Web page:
• C – Do you worry you have lost Control over how much you eat?
  • O – Have you recently lost Over 14 pounds in a three-month period?
  • F – Do you believe yourself to be Fat when others say you are too thin?
  • F – Would you say Food dominates your life?

Proceed with care

Remember that an eating disorder is more than an obsession with food. It is a complex illness that affects both physical and mental health in a dramatic way. Healthcare professionals play a unique role in the life and wellbeing of their clients, and it’s imperative to approach those with eating disorders with the utmost care and compassion. It is more than the choice to eat healthier or simply gain weight. An eating disorder is a mental trauma that must be navigated carefully and patiently.

Once you have identified the warning signs and asked the proper questions, you can then refer your patient to an expert to receive more specialized care.

If you are a healthcare provider and have recognized warning signs of an eating disorder in your client, please contact Fairhaven Treatment Center.

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Eating Disorders: The Dangers of Self-Treatment and the Need for Professional Help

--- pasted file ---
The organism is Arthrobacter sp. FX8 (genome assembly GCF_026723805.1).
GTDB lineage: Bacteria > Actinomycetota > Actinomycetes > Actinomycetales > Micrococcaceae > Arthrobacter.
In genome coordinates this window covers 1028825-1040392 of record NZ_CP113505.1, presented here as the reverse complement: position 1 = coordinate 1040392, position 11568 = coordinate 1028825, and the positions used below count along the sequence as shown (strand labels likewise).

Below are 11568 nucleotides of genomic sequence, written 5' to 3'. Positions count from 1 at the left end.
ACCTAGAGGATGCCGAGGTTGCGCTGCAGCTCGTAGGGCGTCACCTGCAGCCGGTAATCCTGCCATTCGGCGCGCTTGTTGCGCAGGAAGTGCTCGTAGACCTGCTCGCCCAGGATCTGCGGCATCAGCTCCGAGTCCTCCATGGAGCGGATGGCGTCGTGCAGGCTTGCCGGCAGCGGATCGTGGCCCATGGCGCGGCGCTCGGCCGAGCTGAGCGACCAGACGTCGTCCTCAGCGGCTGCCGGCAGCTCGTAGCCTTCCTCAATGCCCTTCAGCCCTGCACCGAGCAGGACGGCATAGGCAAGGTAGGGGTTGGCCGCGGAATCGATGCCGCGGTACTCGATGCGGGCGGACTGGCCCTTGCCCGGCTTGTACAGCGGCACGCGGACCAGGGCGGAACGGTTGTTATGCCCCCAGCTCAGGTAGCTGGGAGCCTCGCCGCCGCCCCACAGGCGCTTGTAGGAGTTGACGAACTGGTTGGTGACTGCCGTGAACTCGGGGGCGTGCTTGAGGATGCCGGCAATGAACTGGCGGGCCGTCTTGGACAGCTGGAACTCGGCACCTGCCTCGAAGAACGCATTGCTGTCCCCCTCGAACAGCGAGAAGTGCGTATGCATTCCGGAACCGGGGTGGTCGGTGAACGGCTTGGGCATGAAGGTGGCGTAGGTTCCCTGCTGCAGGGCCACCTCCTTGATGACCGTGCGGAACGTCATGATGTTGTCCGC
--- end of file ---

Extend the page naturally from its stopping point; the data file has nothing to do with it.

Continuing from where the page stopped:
May 24th, 2018

Taking the first step to begin recovery from an eating disorder requires immense courage. There are a number of intervention methods for eating disorders, and each requires compassion above all. Often times, those who live with an eating disorder feel like a burden to the people around them, and therefore, attempt self-treatment. Self-treatment may seem completely possible, especially when you believe you are in control of your mind and body. However, there are several reasons to consider seeking professional help.

According to the National Eating Disorders Collaboration, the earlier professional help is sought, the shorter the duration of the disorder, and the greater likelihood of a full recovery. This is not to suggest that there are not methods of self-treatment that can assist in the recovery process. Instead, it is to suggest that there is no need to embark on the journey alone.

It is important to be aware of the potential dangers of self-treatment in order to know when it’s time to seek professional help.

You may not be aware of your needs. It’s difficult to see the full scope of a situation when you’re in the middle of it. You may feel fine, but that doesn’t necessarily mean that your body and/or mind are receiving everything that they need to recover. Seeking help from a professional can take off the pressure of spotting every need for yourself.